Don’t Let the Flu Interrupt Your Holidays Vaccinate Now!

October 01, 2016

The one “gift” you definitely want to avoid receiving or giving this holiday season is the flu or, worse yet, pneumonia. The good news is that there are vaccines available to help protect you from catching either of these illnesses. 

You’re probably familiar with the flu shot, which is safe, effective and available at any of our locations. It’s vital to get this one each year because every flu season is unique, and also because if you do happen to fall ill, it will increase your chance of getting pneumococcal disease.   

Exactly what is pneumococcal disease? It’s an umbrella term that includes blood, brain and lung infections such as pneumonia, meningitis and septicemia. Getting infected with these bacteria is actually one of the leading causes of serious illness in children and adults worldwide, which is why it’s especially important to get vaccinated. Approximately 900,000 Americans contract pneumococcal disease each year, resulting in 400,000 hospitalizations. Nobody wants to spend their holidays in the hospital. 

There are two different types of pneumococcal vaccines, PVC13 and PPSV23, and together they cover 26 different strains of pneumococcal bacteria. They work by causing the body’s immune system to create protective antibodies that will fight the bacteria, and have been proven to be highly effective. Whic vaccine is best for you? In some cases, both, but it depends on your age and other risk factors that should be discussed with your primary care physician. 

  • PVC13 is recommended for children younger than 5, all adults over 65, and people 6 or older with certain risk factors
  • PPSV23 is recommended for all adults 65 and older and people ages 2-64 who are at high risk for pneumococcal disease

As with the flu shot, the side effects of a pneumococcal vaccination are usually limited to mild swelling, redness and soreness at the site of the shot for a few days. Clearly worth your while when compared to the symptoms of pneumonia, which include fever and chills, cough, rapid or difficult breathing, and chest pain. 

The best way to know what vaccination steps are right for you and your family is to visit one of our locations and speak with your primary care provider (PCP). You can also call AltaMed’s Nurse Advice Line (877-861-6728) for help with any questions you may have.  
 

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Say Cheese! Retinal Eye Exams Are a Snap

January 01, 2017

Getting a retinal eye exam is as easy as posing for a photo, and for those with diabetes, it’s priceless to visual health. Instead of capturing a Kodak moment, a picture of the back of the eyes is taken so that doctors can look for any potential damage or disease caused by diabetes. If left unchecked, vision loss and blindness may occur.

Retinal eye exams should be performed once a year for all patients ages 18 to 75 who have either Type 1 or Type 2 diabetes. The test is simple, painless and takes less than 15 minutes. There are no side effects and eye dilation is not typically required. 

The best part is that the exam is available at six AltaMed locations:

  • Boyle Heights
  • Commerce
  • El Monte
  • Garden Grove
  • Pico Rivera, Slauson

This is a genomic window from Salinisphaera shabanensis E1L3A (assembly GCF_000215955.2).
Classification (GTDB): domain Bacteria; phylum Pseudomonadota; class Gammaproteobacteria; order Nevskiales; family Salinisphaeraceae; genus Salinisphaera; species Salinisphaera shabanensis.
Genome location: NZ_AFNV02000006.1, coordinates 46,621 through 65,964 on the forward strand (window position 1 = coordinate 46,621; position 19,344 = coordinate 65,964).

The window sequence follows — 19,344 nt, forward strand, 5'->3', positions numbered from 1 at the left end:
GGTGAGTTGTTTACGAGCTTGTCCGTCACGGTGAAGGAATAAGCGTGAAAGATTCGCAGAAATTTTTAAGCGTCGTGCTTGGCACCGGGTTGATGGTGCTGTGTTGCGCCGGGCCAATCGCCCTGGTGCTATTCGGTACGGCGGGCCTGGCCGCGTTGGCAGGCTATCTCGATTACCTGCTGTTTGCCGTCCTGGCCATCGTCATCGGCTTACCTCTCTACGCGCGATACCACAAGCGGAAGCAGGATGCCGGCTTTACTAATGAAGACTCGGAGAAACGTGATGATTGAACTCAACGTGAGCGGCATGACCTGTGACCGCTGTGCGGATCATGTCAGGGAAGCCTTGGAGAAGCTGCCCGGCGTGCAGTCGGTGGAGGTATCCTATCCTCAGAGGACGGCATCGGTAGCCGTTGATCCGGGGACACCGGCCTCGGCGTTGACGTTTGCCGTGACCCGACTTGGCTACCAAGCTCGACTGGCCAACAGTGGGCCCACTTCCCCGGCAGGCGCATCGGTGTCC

• Santa Ana, Bristol

Retinal exams are likely covered by your health insurance, but if they’re not, they only cost $17 at these locations. To set up an appointment or for more information, please call our Patient Contact Center at (888) 499-9303.

 

Get to the Heart of Heart Disease

February 01, 2017

We can fill, warm, break, change and give our hearts, but perhaps the most important role of a heart to have is to be a healthy and it’s up to us to make sure it is. Heart disease is the number one cause of death for both men and women in the United States, with one in four deaths caused by heart disease. February is dedicated celebrating not only the metaphorical purpose of a heart, but also its physical purpose. 

In honor of American Heart Month, AltaMed wants to make sure you’re aware that heart disease, which includes cardiac arrest and stroke, can be easily prevented. To make sure your heart is in the right place, you can start by making some healthy lifestyle choices, and by talking to your PCP about how to manage conditions that could put you at risk.

Here are a few quick and easy changes you can begin today! 

 

Don’t Pass the Salt

  • Choose fresh (e.g., fruits and veggies) over processed (e.g., frozen and canned) foods.
  • Pay attention to nutrition labels and opt for items with a daily sodium value of 5 percent or less.
  • Use spices like garlic or onion powder, chili or herbs instead of salt, to add flavor.

 

Get Moving

  • Make physical activity a part of your daily life; obesity is a leading risk factor for heart disease and stroke.
  • Start with 15 minutes of brisk walking at least 3 to 4 days a week.
  • Work up to at least 2 ½ hours of exercise a week.

 

Know Your Numbers

  • Maintain a healthy weight—losing just 10 pounds, if you are overweight, can lower your risk of heart disease.
  • Drink alcohol in moderation: at most, one drink a day for women, two for men.
  • Keep an eye on your cholesterol and blood pressure, and talk to your PCP about how to lower both.

 

Alter Your Patterns

  • Switch to non- or low-fat dairy products.
  • Opt for fish, chicken without skin, and lean cuts of beef or pork.
  • Quit smoking. It’s the leading cause of preventable disease and death in the U.S. 

 

It will take commitment and dedication to follow through on these changes, but the benefits far outweigh any costs. Get your family involved to help you stay motivated, and watch as everyone’s health improves. Also, be sure to wear red not just on Valentine’s Day, but also on February 3, as part of National Wear Red Day, which aims to raise awareness in women about the importance of heart health.